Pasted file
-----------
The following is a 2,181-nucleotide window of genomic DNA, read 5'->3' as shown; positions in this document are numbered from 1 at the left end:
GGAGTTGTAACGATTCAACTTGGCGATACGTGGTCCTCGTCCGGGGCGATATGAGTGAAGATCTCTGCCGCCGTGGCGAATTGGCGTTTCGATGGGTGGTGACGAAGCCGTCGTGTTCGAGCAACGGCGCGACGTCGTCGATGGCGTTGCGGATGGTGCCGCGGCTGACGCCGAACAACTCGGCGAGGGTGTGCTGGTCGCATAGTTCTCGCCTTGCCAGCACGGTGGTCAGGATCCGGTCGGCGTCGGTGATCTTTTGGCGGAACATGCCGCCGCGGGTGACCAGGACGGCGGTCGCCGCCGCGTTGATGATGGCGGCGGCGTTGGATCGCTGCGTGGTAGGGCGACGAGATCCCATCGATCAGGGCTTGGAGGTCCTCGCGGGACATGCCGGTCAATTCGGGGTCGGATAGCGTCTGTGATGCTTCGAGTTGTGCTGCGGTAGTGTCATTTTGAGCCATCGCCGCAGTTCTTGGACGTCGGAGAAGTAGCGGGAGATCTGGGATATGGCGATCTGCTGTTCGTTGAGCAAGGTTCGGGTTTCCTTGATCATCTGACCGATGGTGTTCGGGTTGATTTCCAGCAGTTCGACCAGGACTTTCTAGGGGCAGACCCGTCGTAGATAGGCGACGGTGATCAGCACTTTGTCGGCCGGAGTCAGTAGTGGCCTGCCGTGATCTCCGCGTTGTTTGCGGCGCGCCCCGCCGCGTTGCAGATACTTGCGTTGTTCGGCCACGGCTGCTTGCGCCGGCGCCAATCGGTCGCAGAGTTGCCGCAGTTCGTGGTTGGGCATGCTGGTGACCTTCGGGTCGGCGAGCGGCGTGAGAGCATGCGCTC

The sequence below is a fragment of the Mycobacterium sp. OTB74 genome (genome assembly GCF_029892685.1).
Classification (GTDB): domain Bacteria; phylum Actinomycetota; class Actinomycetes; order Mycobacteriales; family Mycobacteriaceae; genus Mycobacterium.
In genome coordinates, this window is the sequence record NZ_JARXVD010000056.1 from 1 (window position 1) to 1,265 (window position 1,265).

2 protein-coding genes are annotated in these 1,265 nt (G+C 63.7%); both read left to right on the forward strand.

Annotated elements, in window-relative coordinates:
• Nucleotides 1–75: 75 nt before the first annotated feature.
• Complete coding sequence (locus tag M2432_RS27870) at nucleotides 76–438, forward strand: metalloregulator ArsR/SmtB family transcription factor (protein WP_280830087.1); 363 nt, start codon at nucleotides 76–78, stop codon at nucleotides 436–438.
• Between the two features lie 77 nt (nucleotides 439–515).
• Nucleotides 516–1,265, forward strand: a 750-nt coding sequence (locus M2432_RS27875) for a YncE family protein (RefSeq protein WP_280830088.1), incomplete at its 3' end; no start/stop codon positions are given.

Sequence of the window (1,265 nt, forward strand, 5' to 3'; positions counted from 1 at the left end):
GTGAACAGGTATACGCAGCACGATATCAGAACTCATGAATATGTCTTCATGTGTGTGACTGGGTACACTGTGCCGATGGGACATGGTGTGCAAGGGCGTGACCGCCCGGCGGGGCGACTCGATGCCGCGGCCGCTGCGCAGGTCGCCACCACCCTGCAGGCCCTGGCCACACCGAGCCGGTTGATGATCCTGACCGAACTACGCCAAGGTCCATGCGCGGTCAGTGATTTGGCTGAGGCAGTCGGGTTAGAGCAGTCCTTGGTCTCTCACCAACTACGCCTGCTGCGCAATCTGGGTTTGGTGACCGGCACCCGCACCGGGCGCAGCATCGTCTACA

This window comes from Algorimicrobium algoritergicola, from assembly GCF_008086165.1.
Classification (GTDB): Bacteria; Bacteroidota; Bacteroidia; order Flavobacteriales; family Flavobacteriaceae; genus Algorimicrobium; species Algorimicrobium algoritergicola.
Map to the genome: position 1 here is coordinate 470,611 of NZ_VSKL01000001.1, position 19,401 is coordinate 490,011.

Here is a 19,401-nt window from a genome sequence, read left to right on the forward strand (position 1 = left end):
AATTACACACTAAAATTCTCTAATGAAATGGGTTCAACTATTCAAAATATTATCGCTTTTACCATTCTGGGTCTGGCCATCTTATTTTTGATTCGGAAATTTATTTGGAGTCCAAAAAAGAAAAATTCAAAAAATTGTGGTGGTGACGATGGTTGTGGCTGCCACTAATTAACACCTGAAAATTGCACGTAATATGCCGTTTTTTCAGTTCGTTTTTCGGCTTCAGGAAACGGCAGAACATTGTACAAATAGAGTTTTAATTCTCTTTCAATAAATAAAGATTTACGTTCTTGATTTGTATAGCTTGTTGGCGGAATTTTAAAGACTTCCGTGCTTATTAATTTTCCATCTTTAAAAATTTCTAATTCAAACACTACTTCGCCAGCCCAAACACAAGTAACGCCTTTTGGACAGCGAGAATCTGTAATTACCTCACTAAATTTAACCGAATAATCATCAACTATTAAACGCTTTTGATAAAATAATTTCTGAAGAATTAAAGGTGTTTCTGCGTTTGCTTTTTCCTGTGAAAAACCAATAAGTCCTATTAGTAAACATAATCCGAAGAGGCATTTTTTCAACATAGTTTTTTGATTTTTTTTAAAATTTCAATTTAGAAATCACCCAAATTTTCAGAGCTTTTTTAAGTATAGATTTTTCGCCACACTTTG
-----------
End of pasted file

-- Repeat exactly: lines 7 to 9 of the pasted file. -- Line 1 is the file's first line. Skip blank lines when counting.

Annotated elements, in window-relative coordinates:
• Nucleotides 1–75: 75 nt before the first annotated feature.
• Complete coding sequence (locus tag M2432_RS27870) at nucleotides 76–438, forward strand: metalloregulator ArsR/SmtB family transcription factor (protein WP_280830087.1); 363 nt, start codon at nucleotides 76–78, stop codon at nucleotides 436–438.